… Continue reading »
Eleven demonstrators and journalists have filed a civil rights complaint against the city of Berkeley, the city of Hayward, former Berkeley City Manager Christine Daniel, Berkeley Police Chief Michael Meehan, and 13 other named police officers in federal court seeking changes in how Berkeley polices demonstrations and damages for what they term “unconstitutional police attacks” during the Black Lives Matter protests on Dec. 6, 2014.
“The Berkeley police treated all the demonstrators as if they were violent and lawless,” James Chanin, a Berkeley-based civil rights attorney representing the plaintiffs, said at a press conference in front of Berkeley Police headquarters Monday morning. “The results were predictable, and that is why we’re here today. Non-violent protesters were injured, massive amounts of gas were used on non-violent protesters as well as people who had little if anything to do with the demonstrations, and those who did commit property damage got away while non-violent, innocent people were injured and/or prevented from exercising their First Amendment rights.”
Moni Law, a Berkeley Rent Board counselor, is one of the plaintiffs. Law said she was clubbed in the back from behind by a Berkeley police officer when she was urging other demonstrators to step back from the police line. At the press conference, Law described herself as a “reluctant plaintiff.”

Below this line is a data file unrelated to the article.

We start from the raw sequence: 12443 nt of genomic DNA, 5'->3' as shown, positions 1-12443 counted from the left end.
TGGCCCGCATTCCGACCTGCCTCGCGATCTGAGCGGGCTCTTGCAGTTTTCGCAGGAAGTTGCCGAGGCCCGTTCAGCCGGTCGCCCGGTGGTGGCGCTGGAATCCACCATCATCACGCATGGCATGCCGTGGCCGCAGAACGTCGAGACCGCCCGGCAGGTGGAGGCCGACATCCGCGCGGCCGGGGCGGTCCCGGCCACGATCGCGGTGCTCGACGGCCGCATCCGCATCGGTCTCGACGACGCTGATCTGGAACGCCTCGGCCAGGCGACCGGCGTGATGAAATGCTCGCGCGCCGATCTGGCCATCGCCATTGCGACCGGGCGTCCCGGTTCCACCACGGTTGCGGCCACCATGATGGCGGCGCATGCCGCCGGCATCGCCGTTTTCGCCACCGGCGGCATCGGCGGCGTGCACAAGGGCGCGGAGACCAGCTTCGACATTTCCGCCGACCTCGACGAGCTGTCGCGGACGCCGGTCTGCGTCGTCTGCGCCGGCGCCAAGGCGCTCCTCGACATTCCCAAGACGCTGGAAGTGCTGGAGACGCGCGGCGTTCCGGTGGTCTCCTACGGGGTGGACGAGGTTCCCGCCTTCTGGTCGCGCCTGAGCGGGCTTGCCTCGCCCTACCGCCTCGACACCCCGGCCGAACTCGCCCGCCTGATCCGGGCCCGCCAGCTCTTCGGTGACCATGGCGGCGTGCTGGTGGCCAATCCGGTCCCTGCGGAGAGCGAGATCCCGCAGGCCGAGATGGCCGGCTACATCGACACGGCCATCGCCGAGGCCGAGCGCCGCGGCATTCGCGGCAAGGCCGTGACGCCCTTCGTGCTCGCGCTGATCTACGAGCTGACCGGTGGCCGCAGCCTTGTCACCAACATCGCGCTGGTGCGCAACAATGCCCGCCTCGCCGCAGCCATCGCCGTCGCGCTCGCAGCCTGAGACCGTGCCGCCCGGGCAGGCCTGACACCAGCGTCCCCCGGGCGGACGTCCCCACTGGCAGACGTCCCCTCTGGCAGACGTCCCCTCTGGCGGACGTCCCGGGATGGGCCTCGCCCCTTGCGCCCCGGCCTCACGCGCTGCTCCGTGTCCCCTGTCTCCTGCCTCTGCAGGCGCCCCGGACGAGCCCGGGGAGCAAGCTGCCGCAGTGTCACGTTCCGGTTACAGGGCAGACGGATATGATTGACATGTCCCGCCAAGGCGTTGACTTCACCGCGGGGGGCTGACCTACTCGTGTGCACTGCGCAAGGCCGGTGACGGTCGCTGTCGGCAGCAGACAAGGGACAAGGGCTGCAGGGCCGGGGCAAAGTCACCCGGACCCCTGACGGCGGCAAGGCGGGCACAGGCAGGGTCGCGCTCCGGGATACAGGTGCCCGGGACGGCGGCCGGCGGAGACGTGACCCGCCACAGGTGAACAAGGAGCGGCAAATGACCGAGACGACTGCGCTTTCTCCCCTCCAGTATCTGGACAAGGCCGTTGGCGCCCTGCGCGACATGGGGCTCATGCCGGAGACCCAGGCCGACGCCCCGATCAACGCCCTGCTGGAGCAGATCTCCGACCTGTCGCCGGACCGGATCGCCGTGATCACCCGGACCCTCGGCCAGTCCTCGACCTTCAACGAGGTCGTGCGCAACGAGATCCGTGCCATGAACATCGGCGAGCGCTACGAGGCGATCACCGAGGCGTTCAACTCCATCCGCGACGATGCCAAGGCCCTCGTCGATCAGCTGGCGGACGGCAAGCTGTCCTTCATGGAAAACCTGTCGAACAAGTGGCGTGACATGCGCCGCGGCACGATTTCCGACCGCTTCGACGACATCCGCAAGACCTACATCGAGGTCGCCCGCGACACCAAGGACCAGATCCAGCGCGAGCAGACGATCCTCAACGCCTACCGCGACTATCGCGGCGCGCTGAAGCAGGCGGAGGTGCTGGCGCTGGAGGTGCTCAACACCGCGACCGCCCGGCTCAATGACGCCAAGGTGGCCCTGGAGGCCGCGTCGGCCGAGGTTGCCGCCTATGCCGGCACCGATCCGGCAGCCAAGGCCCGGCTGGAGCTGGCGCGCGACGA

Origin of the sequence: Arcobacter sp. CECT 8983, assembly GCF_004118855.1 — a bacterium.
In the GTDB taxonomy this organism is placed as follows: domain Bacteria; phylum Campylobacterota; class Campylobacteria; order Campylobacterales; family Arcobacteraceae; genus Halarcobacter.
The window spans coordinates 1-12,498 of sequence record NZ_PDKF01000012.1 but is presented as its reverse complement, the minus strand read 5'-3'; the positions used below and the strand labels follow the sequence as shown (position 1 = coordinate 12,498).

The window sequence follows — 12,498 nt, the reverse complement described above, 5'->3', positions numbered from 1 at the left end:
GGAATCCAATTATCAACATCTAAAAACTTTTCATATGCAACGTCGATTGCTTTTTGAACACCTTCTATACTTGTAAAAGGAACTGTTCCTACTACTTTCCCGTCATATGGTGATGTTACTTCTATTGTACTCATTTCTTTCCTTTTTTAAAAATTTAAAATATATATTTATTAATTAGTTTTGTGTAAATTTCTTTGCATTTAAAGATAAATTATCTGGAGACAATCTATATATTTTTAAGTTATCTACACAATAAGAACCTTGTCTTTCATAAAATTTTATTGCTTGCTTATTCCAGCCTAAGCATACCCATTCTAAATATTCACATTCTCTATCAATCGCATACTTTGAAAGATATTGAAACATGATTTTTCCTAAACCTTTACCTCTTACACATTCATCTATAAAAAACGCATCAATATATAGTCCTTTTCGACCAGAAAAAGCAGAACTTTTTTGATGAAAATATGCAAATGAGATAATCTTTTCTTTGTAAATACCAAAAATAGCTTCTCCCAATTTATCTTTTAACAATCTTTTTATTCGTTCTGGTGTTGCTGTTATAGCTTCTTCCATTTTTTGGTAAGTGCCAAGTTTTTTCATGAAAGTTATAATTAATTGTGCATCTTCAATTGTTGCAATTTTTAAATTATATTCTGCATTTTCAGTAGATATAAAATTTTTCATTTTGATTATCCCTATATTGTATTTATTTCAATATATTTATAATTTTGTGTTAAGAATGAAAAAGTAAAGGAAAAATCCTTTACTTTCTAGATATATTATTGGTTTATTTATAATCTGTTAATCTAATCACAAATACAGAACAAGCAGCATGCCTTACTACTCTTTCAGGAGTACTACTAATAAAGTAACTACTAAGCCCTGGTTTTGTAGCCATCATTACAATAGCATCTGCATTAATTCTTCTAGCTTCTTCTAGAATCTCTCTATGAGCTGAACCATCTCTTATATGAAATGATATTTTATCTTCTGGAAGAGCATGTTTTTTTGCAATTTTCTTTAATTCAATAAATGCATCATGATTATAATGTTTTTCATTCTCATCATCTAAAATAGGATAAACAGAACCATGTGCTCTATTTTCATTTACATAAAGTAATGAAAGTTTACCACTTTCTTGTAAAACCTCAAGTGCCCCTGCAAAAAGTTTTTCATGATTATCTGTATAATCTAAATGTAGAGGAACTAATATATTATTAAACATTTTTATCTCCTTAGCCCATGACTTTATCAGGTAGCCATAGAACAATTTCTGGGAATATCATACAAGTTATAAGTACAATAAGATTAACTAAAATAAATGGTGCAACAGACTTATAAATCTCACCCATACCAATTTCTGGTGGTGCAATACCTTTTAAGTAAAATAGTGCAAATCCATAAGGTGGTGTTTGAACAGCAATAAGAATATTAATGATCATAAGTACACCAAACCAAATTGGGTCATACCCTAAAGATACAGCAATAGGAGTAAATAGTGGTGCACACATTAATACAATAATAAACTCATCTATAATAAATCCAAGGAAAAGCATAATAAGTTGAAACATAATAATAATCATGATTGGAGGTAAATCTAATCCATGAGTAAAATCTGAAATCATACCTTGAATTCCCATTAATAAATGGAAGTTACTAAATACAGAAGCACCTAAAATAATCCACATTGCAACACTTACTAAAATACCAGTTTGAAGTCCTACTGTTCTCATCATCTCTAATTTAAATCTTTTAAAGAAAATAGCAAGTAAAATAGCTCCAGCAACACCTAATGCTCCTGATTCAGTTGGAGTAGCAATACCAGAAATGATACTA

“I want my own police department to protect and to serve,” Law said. “Let’s keep our city free of violence, and that includes police violence.”
Read past Berkeleyside coverage of the Berkeley protests.
Rachel Lederman, co-counsel for the plaintiffs and head of the San Francisco Bay Area Chapter of the National Lawyers Guild, said it was “somewhat surprising” that Berkeley police had received the most complaints and reports during the protests last December, even though there were demonstrations in Oakland and San Francisco, as well as other Bay Area cities. … Continue reading »
On Sunday, Anna Bretan of Berkeley took first place in the women’s race of the 2015 Berkeley Half Marathon for the third consecutive year. Bretan, whose time was 1:18:34, has also finished first in the San Francisco Marathon for the past three consecutive years.
There was also a Berkeley connection for Oakland resident Sam Robinson, who placed first in the men’s race, with a time of 1:12:22. Robinson is a student at UC Berkeley, finishing his Ph.D. in history.
An estimated 100-200 people took part in a rally and march that began on the UC Berkeley campus Wednesday, held to demonstrate solidarity with black students at universities across the country, including at the University of Missouri.
Chanting refrains including “Oh people don’t give up,” “Victory will be ours one day,” and “Ain’t no power like the power of the people ‘cos the power of the people won’t stop,” the demonstrators, many of whom wore black, gathered in front of the Campanile on the Cal campus, then marched through downtown Berkeley and ended the protest in Civic Center Park, in front of Berkeley City Hall.
The demonstration was organized by the UC Berkeley Black Student Union (BSU), and mirrored similar ‘Student Blackout’ walkouts at Yale, UCLA, Emerson College, Occidental College and a host of other universities across the nation in recent days. … Continue reading »